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Friday, 26 May 1939


Mr CASEY (Corio) (Minister for Supply and Development) . - I assure the Acting Leader of the Opposition (Mr. Forde) that the Government is at one with him as to the necessity for eliminating profiteering, and that it is determined not only to eliminate actual profiteering, but also to do everything possible to prevent anything approaching profiteering in respect of the manufacture of munitions and the supply of goods and materials required for the purpose of Australian defence.


Mr Ward - Previously, the right honorable gentleman, did not admit the necessity.


Mr CASEY - The amendment originally foreshadowed by the honorable gentleman has been recast on a rather grand scale, but the Government is in complete agreement with the clause in the form in which it will read if the amendments which have been moved be agreed to. As the honorable gentleman will admit, the Government has placed at his disposal all the legal talent of the Government in order to assist him in framing his amendment in a satisfactory form. The clause as now proposed to be amended will give effect to the Government's intention.


Mr McCall - An unholy alliance!


Mr CASEY - The two provisos to the clause as originally drawn were not intended in any way to apply to paragraph e, so that the Government readily accepts the amendments.

I wish now to refer to the functions which the Government intends that the advisory accountancy panel should exercise. Its members will not be engaged in chasing individual alleged profiteers. The department already has a competent staff of accountants and officers constantly engaged in investigating questions of cost in one place or another. They will continue to do that work. [Quorum formed.] I was attempting to put the functions of the advisory panel into their proper perspective. It is not intended that these five eminent accountants shall be put on the bread-and-butter task of chasing alleged profiteers. The department has a staff of expert accountants and cost investigators who will be able to conduct routine investigations. The advisory panel will investigate the existing checks and safeguards, and will have at its disposal the services of the senior accountancy officers of the department..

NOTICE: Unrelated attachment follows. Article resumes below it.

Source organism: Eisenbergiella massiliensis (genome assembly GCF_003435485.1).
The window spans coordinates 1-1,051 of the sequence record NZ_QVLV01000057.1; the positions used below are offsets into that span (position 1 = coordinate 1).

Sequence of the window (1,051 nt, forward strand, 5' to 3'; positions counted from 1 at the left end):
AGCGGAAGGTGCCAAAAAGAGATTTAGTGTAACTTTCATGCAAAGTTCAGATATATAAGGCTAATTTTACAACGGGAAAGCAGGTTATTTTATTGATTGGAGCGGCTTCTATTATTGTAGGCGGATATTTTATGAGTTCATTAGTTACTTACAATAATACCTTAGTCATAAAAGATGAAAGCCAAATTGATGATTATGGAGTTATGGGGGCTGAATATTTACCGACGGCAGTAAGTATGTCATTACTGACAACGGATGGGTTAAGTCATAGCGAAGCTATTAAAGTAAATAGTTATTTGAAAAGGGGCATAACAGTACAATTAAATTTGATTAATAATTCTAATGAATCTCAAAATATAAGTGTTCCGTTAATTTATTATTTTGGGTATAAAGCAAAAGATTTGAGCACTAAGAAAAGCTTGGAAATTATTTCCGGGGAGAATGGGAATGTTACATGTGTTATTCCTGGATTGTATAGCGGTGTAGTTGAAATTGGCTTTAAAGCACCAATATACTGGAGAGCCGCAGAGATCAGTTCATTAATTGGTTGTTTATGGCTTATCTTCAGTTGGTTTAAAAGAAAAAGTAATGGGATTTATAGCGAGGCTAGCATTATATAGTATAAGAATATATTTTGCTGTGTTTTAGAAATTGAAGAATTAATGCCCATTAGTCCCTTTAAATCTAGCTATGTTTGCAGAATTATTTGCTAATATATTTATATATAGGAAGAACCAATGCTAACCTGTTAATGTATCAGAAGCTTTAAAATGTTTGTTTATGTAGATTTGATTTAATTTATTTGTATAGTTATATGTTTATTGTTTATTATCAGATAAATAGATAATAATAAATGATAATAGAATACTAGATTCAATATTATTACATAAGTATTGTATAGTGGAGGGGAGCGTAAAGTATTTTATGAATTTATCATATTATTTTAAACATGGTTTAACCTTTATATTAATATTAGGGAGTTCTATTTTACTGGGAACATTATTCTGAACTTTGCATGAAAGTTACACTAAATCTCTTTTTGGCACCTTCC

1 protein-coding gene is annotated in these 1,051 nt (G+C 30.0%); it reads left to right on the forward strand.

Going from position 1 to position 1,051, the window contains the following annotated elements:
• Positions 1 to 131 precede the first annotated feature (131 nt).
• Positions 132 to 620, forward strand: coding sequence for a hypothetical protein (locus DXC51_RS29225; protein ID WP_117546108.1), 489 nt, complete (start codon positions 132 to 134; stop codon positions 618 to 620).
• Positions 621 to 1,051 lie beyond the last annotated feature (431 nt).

Mr Beasley - How can the advisory panel, without practical experience of the working of the system, discover what loopholes there are?


Mr CASEY - With the assistance of the senior accountancy officers of the department, the expert accountants on the panel will quickly pick up the essentials of the system in operation in the munitions factories, the annexes, and in connexion with the purchase of goods by contract. The panel will be concerned only with broad principles. I do not expect that they will come out with a single suggested reform that overnight will cure all alleged evils. I expect that, after investigation, they will make a dozen or more suggestions regarding the methods used in the acquisition of goods by the department. I do not believe that there is any magical formula that can be discovered to solve all the problems.

The Acting Leader of the Opposition referred to the use of the word "munitions ". I refer him to the definitions in the bill. There the word is defined as including " armaments, arms ' and ammunition, and includes such equipment, machines, commodities, materials, supplies and stores of any kind, as are, in the opinion of the Governor-General, necessary for the purposes of defence."


Mr Nock - Then it must include metals.


Mr CASEY - Yes; and clothing, boots, &c, also. We set out to make the definition as wide as possible so as to include everything for the forces and the proper functioning of the department.







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